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Help your teen get the most out of school

Kori Ellis is an editor and writer based in San Antonio, TX, where she lives with her husband and four children. At SheKnows, she writes about parenting, fashion, beauty and other lifestyle topics. Additionally, Kori has been published i...

Discover your teen's strengths and passions

Many teenagers think they simply don't like school. While in actuality, they may have simply not found the areas that truly interest them or discovered their strengths yet. As parents, it's our job to initiate discussions and encourage activities that will help our children tap into their abilities, get the most out of school and find their direction in life.

"The more our teens understand themselves and understand their world, the greater number and quality of options they can create to find things in work and life that fit their talents, interests and passions. Engaging teens in discussions, activities and conversations about what they hear and learn at school, and how this connects to today’s world, is a strong way to create a home/school partnership," says life coach and motivational speaker Jay Forte of Live Fired Up.

Talk about school regularly

Have an ongoing dialogue with your teens about the topics that they are learning and have learned in school. Discuss which subjects and concepts came easy to them and gauge their interest in these particular areas. Talk about how the things that they like and the areas they excel in fit in today's world.

"If they love math, share how it connects to roles in business, science, engineering and education," explains Forte. "If they love personal connection, share how it connects to roles in psychology, education, retail, healthcare, etc."

Establish technology-free zones

Forte stresses the importance of establishing technology-free zones and times in your home. All technology is turned off to allow conversation and discussion to happen. The dinner table, car trips and certain weekend time should be declared technology-free. "In a technology-free zone, reminisce with your teens," says Forte. "Have them remember back to when they were 5 to 9 years old. This is a time when they had few inhibitions and generally spent their time doing what appealed to them — this is very valuable information."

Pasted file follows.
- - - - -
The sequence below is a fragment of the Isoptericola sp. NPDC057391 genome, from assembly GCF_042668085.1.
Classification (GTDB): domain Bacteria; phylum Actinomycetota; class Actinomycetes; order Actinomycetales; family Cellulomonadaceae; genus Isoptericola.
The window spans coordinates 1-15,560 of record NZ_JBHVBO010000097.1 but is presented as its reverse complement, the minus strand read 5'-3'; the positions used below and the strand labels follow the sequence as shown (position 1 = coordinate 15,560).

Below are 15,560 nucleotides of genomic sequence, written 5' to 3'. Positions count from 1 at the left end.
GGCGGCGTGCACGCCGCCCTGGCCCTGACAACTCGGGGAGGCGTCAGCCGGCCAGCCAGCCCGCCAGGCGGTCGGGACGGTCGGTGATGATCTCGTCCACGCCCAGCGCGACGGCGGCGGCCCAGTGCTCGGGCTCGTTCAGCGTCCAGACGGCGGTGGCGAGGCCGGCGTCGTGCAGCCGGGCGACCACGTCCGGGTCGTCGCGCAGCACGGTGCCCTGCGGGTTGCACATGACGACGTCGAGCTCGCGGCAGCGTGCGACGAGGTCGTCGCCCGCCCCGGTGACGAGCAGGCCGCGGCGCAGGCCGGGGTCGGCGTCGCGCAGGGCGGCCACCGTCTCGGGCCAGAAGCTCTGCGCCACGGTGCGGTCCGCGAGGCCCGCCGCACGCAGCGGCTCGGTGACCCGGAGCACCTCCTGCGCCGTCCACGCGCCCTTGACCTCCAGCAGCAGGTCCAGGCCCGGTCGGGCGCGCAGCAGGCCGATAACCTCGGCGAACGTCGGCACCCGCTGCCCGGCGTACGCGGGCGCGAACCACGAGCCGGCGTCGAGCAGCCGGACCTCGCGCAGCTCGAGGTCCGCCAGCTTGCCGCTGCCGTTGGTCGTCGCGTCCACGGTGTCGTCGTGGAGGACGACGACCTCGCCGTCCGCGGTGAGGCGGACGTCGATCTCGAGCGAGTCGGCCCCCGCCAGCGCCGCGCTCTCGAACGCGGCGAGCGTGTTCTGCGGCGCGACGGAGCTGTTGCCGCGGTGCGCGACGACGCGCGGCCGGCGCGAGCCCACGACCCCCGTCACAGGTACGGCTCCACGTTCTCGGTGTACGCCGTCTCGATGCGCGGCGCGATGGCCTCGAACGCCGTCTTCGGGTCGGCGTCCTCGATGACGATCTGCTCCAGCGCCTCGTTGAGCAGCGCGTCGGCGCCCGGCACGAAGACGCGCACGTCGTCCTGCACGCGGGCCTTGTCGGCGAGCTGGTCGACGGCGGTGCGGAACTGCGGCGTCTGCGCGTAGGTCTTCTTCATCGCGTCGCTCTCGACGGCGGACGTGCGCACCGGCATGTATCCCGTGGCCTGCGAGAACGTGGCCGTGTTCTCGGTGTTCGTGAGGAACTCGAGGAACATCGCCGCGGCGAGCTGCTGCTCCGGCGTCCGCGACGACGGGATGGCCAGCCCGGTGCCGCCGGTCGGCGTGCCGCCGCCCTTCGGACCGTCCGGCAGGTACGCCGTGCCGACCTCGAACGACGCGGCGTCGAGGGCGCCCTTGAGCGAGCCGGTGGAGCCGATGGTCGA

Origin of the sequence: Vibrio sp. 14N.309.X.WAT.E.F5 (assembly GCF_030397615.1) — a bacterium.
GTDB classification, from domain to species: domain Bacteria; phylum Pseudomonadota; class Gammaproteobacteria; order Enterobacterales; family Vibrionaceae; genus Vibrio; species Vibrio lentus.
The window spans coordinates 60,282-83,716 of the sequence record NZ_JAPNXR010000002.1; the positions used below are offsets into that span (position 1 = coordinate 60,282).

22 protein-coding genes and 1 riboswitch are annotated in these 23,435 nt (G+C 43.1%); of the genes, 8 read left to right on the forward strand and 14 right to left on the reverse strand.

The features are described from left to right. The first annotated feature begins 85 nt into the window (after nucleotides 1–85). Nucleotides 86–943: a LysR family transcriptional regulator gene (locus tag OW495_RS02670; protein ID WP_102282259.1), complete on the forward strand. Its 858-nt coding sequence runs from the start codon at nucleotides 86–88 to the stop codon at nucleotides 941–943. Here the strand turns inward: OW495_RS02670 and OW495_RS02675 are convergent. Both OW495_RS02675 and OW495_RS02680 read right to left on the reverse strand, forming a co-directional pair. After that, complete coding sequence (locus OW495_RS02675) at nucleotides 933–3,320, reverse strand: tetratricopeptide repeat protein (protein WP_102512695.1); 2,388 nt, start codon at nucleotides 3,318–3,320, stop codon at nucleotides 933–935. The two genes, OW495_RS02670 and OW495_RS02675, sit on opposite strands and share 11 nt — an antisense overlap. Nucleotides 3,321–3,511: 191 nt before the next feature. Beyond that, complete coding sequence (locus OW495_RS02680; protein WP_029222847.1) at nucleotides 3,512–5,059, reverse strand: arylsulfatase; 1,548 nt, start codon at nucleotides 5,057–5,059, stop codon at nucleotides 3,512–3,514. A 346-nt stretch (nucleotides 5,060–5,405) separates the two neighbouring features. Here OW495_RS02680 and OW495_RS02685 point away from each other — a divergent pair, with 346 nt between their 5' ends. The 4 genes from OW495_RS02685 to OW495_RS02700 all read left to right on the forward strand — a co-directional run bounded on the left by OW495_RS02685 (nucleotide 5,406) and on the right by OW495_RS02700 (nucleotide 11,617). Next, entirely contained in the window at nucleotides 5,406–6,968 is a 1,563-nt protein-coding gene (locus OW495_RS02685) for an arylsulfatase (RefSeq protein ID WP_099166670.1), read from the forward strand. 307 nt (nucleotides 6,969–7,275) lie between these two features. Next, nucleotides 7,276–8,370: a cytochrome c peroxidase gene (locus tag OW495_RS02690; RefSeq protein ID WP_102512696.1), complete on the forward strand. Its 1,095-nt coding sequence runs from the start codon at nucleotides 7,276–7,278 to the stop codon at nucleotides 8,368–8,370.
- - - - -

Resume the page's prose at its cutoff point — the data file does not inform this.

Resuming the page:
Talk your teens about their childhood heroes and dreams. Ask what they liked most about their friends back then. Talk about their dreams, interests and ambitions today. Discuss what activities your teen would like to try if there was no risk of failing.

Coach them along

It's important that parents help their teens discover their abilities and strengths without directing them into the areas of interest that Mom and Dad may like the most. You must be willing to let your children march to their own drums in life.

"A critical role of today’s parents is that of a coach," says Forte. "Parents should think as a coach would think. That is, to start to notice the unique abilities in each teen. Great coaches see sparks of interest and aptitude that parents sometimes miss as they are more interested in having their teens follow their approach to life than to help the teen learn how to use his or her best abilities to develop their own approach."

Read: Is it your passion or your teen's? >>

SheKnows Parenting challenge: Turn off the tech >>

Be realistic with your expectations

Not every teen is a scholar or a world-class athlete. However, every single person can be great at what they do. Help your teen discover more about his abilities and interests while in high school to lay the foundation for a successful future. Encourage him to dig deep into the areas that interest him, both in and out of school. By opening his eyes and mind to the things that he can do, you'll help your teen start on the road to greatness.

Jay Forte, a former CPA, financial executive and corporate educator, is now a business and motivational speaker, workplace and life coach, and author of two books. Jay provides practical tools to help people know themselves, find their fit and transform their worlds.

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